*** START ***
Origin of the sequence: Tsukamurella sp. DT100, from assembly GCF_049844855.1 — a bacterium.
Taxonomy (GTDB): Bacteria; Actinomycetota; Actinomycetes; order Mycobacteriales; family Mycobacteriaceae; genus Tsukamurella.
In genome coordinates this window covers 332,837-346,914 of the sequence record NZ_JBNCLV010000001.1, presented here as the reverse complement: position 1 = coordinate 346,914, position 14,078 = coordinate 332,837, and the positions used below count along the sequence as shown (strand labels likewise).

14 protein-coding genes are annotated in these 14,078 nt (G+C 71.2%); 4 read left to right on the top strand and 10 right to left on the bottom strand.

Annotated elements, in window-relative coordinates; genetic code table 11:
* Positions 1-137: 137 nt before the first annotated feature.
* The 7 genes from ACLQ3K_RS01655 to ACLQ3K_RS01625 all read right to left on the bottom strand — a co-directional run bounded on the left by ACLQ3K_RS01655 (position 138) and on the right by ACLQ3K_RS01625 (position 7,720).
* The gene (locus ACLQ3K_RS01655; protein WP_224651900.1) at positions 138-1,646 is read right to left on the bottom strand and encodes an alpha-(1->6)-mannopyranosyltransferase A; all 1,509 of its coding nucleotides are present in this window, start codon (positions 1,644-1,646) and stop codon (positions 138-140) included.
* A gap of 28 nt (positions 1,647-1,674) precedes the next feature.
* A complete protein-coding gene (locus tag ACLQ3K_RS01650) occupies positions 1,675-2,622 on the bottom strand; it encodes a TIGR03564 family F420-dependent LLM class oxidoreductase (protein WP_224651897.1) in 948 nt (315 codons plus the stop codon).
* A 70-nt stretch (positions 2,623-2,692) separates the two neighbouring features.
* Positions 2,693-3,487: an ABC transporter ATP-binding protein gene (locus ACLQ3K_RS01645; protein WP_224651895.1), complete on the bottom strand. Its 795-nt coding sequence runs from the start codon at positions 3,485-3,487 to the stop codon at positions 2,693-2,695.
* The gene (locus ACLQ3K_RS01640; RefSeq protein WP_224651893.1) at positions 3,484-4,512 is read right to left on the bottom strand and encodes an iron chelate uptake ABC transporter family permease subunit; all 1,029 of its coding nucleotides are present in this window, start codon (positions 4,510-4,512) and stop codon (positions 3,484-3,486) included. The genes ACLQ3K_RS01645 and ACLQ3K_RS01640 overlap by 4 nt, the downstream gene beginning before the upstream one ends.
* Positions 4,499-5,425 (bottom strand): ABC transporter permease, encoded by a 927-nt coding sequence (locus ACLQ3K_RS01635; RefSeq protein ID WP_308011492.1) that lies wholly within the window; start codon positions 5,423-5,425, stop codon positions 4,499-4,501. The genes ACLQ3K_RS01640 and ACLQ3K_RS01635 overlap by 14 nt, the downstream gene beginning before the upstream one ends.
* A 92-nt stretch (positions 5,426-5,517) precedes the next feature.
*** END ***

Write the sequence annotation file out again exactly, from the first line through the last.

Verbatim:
Origin of the sequence: Tsukamurella sp. DT100, from assembly GCF_049844855.1 — a bacterium.
Taxonomy (GTDB): Bacteria; Actinomycetota; Actinomycetes; order Mycobacteriales; family Mycobacteriaceae; genus Tsukamurella.
In genome coordinates this window covers 332,837-346,914 of the sequence record NZ_JBNCLV010000001.1, presented here as the reverse complement: position 1 = coordinate 346,914, position 14,078 = coordinate 332,837, and the positions used below count along the sequence as shown (strand labels likewise).

14 protein-coding genes are annotated in these 14,078 nt (G+C 71.2%); 4 read left to right on the top strand and 10 right to left on the bottom strand.

Annotated elements, in window-relative coordinates; genetic code table 11:
* Positions 1-137: 137 nt before the first annotated feature.
* The 7 genes from ACLQ3K_RS01655 to ACLQ3K_RS01625 all read right to left on the bottom strand — a co-directional run bounded on the left by ACLQ3K_RS01655 (position 138) and on the right by ACLQ3K_RS01625 (position 7,720).
* The gene (locus ACLQ3K_RS01655; protein WP_224651900.1) at positions 138-1,646 is read right to left on the bottom strand and encodes an alpha-(1->6)-mannopyranosyltransferase A; all 1,509 of its coding nucleotides are present in this window, start codon (positions 1,644-1,646) and stop codon (positions 138-140) included.
* A gap of 28 nt (positions 1,647-1,674) precedes the next feature.
* A complete protein-coding gene (locus tag ACLQ3K_RS01650) occupies positions 1,675-2,622 on the bottom strand; it encodes a TIGR03564 family F420-dependent LLM class oxidoreductase (protein WP_224651897.1) in 948 nt (315 codons plus the stop codon).
* A 70-nt stretch (positions 2,623-2,692) separates the two neighbouring features.
* Positions 2,693-3,487: an ABC transporter ATP-binding protein gene (locus ACLQ3K_RS01645; protein WP_224651895.1), complete on the bottom strand. Its 795-nt coding sequence runs from the start codon at positions 3,485-3,487 to the stop codon at positions 2,693-2,695.
* The gene (locus ACLQ3K_RS01640; RefSeq protein WP_224651893.1) at positions 3,484-4,512 is read right to left on the bottom strand and encodes an iron chelate uptake ABC transporter family permease subunit; all 1,029 of its coding nucleotides are present in this window, start codon (positions 4,510-4,512) and stop codon (positions 3,484-3,486) included. The genes ACLQ3K_RS01645 and ACLQ3K_RS01640 overlap by 4 nt, the downstream gene beginning before the upstream one ends.
* Positions 4,499-5,425 (bottom strand): ABC transporter permease, encoded by a 927-nt coding sequence (locus ACLQ3K_RS01635; RefSeq protein ID WP_308011492.1) that lies wholly within the window; start codon positions 5,423-5,425, stop codon positions 4,499-4,501. The genes ACLQ3K_RS01640 and ACLQ3K_RS01635 overlap by 14 nt, the downstream gene beginning before the upstream one ends.
* A 92-nt stretch (positions 5,426-5,517) precedes the next feature.